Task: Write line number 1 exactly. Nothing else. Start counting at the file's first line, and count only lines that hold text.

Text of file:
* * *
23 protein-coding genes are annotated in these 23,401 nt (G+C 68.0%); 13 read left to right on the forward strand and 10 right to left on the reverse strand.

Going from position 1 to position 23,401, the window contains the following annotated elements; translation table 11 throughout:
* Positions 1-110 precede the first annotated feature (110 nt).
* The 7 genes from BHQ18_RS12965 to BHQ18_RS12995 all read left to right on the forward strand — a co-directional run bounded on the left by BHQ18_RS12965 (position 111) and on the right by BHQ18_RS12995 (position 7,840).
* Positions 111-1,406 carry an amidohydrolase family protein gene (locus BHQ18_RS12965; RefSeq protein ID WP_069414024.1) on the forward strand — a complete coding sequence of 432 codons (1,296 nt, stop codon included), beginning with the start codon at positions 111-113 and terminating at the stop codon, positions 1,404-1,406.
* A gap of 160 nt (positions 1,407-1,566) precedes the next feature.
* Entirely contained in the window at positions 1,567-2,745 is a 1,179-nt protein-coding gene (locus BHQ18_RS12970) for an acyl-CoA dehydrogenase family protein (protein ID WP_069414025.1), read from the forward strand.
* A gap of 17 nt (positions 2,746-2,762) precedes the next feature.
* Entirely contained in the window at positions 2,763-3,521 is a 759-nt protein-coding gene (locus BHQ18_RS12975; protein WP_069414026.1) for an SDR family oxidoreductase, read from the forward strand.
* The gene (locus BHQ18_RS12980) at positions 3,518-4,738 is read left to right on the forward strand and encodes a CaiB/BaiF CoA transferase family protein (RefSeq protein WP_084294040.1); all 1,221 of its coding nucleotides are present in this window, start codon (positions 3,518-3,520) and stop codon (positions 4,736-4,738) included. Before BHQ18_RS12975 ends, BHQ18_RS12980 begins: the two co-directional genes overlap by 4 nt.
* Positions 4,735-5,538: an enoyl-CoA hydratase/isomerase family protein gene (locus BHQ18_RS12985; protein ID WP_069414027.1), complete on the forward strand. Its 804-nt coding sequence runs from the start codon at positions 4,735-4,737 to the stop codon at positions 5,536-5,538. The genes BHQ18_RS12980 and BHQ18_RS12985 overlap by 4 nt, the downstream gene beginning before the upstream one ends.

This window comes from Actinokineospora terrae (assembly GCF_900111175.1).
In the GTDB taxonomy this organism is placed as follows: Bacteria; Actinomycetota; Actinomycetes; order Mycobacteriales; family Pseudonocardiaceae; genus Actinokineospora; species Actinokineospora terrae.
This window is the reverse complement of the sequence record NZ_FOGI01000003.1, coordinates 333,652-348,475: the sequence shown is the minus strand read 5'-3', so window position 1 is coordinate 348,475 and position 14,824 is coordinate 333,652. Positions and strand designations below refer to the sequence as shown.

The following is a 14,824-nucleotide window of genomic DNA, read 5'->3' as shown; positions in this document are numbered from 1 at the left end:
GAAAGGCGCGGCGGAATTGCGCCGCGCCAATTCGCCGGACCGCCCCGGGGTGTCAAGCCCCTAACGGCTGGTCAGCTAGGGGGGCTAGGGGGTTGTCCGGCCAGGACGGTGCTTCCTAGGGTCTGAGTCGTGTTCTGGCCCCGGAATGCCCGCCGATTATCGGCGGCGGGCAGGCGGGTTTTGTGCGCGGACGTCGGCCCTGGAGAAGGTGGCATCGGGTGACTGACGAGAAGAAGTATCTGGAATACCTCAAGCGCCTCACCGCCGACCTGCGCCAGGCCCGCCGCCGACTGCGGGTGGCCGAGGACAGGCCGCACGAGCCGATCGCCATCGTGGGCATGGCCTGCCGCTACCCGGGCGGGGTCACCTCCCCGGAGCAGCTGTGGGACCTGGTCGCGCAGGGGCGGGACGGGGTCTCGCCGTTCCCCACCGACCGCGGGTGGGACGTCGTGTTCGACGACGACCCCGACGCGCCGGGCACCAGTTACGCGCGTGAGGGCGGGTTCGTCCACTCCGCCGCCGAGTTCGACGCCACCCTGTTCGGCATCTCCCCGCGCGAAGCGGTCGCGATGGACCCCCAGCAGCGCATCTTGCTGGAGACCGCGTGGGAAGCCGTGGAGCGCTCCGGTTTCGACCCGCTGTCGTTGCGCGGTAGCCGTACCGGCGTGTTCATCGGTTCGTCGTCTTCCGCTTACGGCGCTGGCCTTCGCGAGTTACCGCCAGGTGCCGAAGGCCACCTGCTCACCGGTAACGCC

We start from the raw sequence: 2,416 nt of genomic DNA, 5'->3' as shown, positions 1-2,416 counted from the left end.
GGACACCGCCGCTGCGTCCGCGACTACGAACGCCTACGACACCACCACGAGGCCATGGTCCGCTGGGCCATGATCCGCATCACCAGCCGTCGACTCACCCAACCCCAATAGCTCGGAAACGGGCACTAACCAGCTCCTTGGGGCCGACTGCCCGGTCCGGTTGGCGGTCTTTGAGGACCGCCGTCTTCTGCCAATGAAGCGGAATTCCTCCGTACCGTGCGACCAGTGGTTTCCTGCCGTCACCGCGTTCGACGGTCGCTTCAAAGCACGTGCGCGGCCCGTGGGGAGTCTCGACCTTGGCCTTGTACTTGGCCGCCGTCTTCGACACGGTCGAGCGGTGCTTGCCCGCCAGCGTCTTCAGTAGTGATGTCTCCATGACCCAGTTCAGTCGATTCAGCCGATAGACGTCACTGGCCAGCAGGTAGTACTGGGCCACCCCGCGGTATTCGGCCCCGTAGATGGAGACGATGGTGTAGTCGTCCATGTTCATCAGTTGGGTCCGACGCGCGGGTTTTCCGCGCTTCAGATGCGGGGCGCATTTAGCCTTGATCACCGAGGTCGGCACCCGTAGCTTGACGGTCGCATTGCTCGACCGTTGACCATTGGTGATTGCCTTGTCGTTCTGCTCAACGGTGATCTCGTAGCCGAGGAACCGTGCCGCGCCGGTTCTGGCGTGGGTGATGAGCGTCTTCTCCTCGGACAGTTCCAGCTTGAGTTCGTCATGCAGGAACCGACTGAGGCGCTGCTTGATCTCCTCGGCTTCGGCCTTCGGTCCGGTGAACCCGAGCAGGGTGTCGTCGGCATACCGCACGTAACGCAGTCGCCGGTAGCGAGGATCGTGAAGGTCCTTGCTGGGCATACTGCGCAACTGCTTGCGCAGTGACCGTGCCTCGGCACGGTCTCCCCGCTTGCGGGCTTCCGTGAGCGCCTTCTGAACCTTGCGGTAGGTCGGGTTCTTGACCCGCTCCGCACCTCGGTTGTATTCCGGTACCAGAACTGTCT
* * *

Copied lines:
23 protein-coding genes are annotated in these 23,401 nt (G+C 68.0%); 13 read left to right on the forward strand and 10 right to left on the reverse strand.